Finding rest and relaxation
By Marcia Smith, Lt. Colonel –
Can you believe that fall is here, that we have rushed through summer and are ready to hit this next season? As I write this, I am thinking about the kids who are now back at school, back into a routine. The roads will have less impact from travel trailers and vehicles packed to the gills with exciting summer travel plans. Summer vacation is over.
We love our vacation time in the summer. I am fortunate to have a family cabin in the mountains of Oregon where I have spent time every summer since my parents purchased it in 1972. My husband, Steve, loves this place too, and we brought our kids there every year, even before the electricity came in. My parents wanted a place that would be a getaway for the family. And after all these years, it is also becoming a getaway location for the grandchildren and now the great-grandchildren of my parents. It is a place of peace and quiet, of family and rest. After throwing in the occasional building project, it is a cabin we can be proud of, and it holds great memories and lots of love.
A vacation is defined as a period of rest from work. I have heard about the effects of vacation on a person, some saying that the restful effects are gone after only a day and a half. A Gallup poll found that only 6 in 10 Americans took a vacation in 2017. Some might say they couldn’t take their vacation because they can’t be gone from work. Some would not know how to actually stop and rest.
As the Harvard Business Review asked: Are you okay with doing nothing? Are we too seeped in a productivity culture to value doing nothing? Vacation time equals critical recovery time that our bodies and brains need, but with technology today, some may find it too difficult to give that up and just stop.
In another article, I read about a study conducted on 94 subjects. They were given a luxury vacation and monitored during the vacation. Half of the subjects were asked to spend time each day in meditation. After the study (vacation) was completed, a test was done to look at the 20,000 genes contained in one’s DNA, to see which genes were affected after the vacation. Researchers discovered the biggest differences in the genes that work to strengthen the immune system and help a person deal with stress. The longest lasting effects of the vacation were seen in those who were able to establish a pattern of meditation after returning from their vacation. The study found that our bodies need time every day to recover and rejuvenate from the daily grind we all face.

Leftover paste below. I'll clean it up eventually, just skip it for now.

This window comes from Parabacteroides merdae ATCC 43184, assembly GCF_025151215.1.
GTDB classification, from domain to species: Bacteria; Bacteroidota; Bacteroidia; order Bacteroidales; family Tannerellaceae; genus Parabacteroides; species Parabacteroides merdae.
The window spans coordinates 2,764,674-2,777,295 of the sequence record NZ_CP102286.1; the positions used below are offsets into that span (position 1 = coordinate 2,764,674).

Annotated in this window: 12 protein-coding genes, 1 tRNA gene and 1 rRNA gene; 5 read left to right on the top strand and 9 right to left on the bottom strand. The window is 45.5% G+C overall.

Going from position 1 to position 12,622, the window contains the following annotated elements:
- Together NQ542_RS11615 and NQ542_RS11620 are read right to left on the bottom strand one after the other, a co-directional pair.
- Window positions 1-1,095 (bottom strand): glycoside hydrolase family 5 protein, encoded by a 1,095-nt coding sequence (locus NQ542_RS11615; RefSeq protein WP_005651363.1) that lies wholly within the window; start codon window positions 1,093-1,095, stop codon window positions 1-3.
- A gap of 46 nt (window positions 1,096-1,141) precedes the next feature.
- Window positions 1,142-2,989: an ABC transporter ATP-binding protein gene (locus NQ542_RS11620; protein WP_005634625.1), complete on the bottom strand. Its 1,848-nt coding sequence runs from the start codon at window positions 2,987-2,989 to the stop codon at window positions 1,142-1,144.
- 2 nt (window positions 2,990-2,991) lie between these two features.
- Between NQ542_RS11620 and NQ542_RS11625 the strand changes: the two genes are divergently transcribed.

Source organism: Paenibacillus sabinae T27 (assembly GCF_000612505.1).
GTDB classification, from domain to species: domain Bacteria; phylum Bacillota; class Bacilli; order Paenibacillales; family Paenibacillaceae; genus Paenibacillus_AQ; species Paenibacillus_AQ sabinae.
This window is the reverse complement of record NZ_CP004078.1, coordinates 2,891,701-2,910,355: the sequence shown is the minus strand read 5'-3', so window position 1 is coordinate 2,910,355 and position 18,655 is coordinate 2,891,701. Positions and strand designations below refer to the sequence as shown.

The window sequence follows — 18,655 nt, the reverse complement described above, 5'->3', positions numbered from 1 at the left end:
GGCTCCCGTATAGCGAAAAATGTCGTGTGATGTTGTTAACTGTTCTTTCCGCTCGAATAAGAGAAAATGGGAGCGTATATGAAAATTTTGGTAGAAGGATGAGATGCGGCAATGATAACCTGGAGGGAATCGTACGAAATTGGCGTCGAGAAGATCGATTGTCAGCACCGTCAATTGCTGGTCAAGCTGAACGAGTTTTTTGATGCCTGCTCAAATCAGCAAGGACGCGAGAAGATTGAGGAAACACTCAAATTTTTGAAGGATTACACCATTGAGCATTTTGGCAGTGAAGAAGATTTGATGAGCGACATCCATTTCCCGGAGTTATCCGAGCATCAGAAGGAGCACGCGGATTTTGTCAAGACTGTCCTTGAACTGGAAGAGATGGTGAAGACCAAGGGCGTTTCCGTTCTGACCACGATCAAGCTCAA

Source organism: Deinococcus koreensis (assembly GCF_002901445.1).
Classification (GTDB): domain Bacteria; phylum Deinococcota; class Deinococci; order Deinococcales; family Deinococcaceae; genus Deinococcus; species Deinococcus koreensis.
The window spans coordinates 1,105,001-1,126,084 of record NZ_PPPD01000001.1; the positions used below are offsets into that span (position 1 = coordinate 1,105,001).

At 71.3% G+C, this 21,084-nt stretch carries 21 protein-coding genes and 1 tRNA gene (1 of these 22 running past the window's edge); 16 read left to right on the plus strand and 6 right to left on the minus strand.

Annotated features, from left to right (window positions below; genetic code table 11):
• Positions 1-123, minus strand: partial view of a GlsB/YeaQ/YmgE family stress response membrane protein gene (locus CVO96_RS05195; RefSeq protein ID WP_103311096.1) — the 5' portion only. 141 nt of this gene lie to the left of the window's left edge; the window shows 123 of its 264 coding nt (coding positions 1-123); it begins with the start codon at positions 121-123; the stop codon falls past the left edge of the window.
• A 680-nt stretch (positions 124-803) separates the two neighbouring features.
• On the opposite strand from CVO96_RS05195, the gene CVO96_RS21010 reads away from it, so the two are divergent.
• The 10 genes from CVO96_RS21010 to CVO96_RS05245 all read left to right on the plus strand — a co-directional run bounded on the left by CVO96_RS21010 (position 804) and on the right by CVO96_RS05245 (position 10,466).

The word meditation is sometimes given a bad rap. However, it is defined as “to muse over, contemplate, ponder.” What if we took a lesson from this study and realized that if we were to meditate, contemplate and ponder on God’s Word every day, we could find a way to have rest and relaxation from all that we encounter during our day? If we were to read and meditate on Scripture, quietly allowing God to speak to us, this would be a way to find rest.
It is vital as a Christian to find time to talk to God, to take in his words, and to pour out our hearts. This could be a way to lengthen the effects of a vacation, long term. And we wouldn’t have a great heap of laundry waiting for us after returning home.
As Psalm 62:1-2 says: Truly my soul finds rest in God; my salvation comes from Him. Truly He is my rock and my salvation; He is my fortress, I will never be shaken.